For the best experience on the Abcam website please upgrade to a modern browser such as Google Chrome
Identification of genes implicated in epigenetic age
DNA methylation changes over time, reflecting the age of an individual. CpG DNA methylation levels can give a measure of epigenetic age of a tissue, a factor that has been shown to correlate with mortality; for example, the epigenetic age of blood has been found to be associated with all-cause mortality.
In this paper, a team led by Steve Horvath from the University of California, Los Angeles investigated whether cerebellar epigenetic age acceleration – DNA methylation age adjusted for chronological age – could be used as an endophenotype for biological age. Using a genome-wide association study, they found the following:
This is the first paper that presents SNPs associated with epigenetic age acceleration and shows correlation with expression of an implicated gene. By doing this, the authors have shown the utility of using epigenetic tissue age as an endophenotype, rather than linking SNPs directly to clinical outcomes.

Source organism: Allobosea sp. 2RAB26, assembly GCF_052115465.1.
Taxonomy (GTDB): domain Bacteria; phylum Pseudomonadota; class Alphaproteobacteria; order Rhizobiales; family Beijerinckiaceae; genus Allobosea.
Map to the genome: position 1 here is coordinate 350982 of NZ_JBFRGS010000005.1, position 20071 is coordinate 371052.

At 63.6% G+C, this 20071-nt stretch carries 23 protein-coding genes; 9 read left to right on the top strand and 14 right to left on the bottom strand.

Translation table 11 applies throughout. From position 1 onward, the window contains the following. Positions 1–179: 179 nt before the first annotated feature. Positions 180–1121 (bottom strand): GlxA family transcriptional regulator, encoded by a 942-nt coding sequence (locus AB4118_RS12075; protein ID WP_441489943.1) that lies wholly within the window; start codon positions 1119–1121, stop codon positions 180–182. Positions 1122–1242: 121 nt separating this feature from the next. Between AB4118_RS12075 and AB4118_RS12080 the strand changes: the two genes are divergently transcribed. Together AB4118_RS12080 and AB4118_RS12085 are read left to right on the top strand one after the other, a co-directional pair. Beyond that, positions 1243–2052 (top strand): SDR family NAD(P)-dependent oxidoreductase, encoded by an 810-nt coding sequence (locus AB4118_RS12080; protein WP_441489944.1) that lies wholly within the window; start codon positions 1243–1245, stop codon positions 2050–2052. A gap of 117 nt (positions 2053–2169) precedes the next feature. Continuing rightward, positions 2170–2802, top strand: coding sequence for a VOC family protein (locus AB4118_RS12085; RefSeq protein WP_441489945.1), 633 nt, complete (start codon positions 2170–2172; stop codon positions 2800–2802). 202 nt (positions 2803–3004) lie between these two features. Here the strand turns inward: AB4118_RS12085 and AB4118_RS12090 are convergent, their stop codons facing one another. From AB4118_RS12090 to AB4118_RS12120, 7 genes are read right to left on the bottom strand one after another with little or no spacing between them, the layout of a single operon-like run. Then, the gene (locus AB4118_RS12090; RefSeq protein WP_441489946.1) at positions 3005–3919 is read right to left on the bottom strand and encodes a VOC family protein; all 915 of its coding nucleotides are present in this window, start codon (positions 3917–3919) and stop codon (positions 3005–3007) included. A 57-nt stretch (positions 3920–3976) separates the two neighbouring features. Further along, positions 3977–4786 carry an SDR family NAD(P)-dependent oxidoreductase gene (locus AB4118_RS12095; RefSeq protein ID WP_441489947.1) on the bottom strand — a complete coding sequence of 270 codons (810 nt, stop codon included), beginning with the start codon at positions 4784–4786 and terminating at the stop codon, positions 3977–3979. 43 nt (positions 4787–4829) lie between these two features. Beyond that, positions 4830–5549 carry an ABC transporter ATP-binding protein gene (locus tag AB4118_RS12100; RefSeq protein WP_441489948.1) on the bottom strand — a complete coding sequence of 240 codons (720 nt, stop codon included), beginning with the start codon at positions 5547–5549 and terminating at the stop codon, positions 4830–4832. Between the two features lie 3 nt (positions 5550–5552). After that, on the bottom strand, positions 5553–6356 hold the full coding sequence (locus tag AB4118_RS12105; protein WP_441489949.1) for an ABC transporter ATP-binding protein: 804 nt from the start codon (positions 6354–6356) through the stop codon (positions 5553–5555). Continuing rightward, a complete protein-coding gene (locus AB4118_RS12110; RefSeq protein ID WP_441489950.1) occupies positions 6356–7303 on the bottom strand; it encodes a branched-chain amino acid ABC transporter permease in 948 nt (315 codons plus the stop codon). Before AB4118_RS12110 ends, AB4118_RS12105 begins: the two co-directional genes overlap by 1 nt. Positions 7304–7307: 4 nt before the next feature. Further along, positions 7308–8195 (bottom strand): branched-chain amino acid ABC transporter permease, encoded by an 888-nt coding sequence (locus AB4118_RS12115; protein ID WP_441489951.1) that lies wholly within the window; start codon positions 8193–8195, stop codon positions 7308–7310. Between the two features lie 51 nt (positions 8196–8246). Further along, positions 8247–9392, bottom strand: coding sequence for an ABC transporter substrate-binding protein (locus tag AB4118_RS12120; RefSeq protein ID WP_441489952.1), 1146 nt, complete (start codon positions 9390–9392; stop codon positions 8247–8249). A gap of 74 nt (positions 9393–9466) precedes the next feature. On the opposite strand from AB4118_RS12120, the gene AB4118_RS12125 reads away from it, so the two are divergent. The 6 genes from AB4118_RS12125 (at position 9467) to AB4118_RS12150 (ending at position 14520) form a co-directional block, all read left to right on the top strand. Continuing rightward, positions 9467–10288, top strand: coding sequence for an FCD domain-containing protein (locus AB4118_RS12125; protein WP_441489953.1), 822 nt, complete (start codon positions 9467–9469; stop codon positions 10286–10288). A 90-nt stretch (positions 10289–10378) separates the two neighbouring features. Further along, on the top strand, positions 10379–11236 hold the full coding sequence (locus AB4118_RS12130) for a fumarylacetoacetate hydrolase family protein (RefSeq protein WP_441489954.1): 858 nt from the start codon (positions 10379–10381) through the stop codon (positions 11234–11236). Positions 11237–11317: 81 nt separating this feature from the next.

Read the full paper at Nature Communications, February 2016.
5-hmC and TET are required for DNA repair
During DNA demethylation, ten-eleven translocation (TET) enzymes convert 5-methylcytosine (5-mC) to 5-hydroxylmethylcytosine (5-hmC). Epigenetic 5-hmC DNA modification impacts gene expression and 5-hmC-containing regions have a more open chromatin confirmation.